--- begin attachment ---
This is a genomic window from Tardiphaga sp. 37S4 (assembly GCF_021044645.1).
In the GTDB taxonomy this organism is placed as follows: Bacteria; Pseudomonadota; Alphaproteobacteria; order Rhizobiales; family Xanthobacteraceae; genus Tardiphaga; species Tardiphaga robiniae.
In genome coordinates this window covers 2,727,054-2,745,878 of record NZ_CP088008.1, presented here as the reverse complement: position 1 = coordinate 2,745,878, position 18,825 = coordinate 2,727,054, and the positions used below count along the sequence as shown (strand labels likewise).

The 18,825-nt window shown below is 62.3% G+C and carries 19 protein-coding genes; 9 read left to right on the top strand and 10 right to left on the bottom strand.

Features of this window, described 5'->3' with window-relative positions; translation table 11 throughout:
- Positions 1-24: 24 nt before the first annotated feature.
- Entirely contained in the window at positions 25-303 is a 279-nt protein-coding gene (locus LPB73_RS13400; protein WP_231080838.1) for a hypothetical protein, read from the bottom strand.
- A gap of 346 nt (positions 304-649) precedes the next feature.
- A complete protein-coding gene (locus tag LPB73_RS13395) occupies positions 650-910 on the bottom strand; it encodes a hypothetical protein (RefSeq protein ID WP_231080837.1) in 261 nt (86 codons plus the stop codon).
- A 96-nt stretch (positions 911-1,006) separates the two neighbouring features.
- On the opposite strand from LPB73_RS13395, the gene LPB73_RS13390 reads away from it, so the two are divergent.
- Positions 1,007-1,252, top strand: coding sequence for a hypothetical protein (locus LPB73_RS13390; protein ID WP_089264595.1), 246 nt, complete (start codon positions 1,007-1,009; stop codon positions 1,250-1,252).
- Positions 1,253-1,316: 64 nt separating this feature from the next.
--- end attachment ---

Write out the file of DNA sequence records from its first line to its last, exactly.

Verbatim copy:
This is a genomic window from Tardiphaga sp. 37S4 (assembly GCF_021044645.1).
In the GTDB taxonomy this organism is placed as follows: Bacteria; Pseudomonadota; Alphaproteobacteria; order Rhizobiales; family Xanthobacteraceae; genus Tardiphaga; species Tardiphaga robiniae.
In genome coordinates this window covers 2,727,054-2,745,878 of record NZ_CP088008.1, presented here as the reverse complement: position 1 = coordinate 2,745,878, position 18,825 = coordinate 2,727,054, and the positions used below count along the sequence as shown (strand labels likewise).

The 18,825-nt window shown below is 62.3% G+C and carries 19 protein-coding genes; 9 read left to right on the top strand and 10 right to left on the bottom strand.

Features of this window, described 5'->3' with window-relative positions; translation table 11 throughout:
- Positions 1-24: 24 nt before the first annotated feature.
- Entirely contained in the window at positions 25-303 is a 279-nt protein-coding gene (locus LPB73_RS13400; protein WP_231080838.1) for a hypothetical protein, read from the bottom strand.
- A gap of 346 nt (positions 304-649) precedes the next feature.
- A complete protein-coding gene (locus tag LPB73_RS13395) occupies positions 650-910 on the bottom strand; it encodes a hypothetical protein (RefSeq protein ID WP_231080837.1) in 261 nt (86 codons plus the stop codon).
- A 96-nt stretch (positions 911-1,006) separates the two neighbouring features.
- On the opposite strand from LPB73_RS13395, the gene LPB73_RS13390 reads away from it, so the two are divergent.
- Positions 1,007-1,252, top strand: coding sequence for a hypothetical protein (locus LPB73_RS13390; protein ID WP_089264595.1), 246 nt, complete (start codon positions 1,007-1,009; stop codon positions 1,250-1,252).
- Positions 1,253-1,316: 64 nt separating this feature from the next.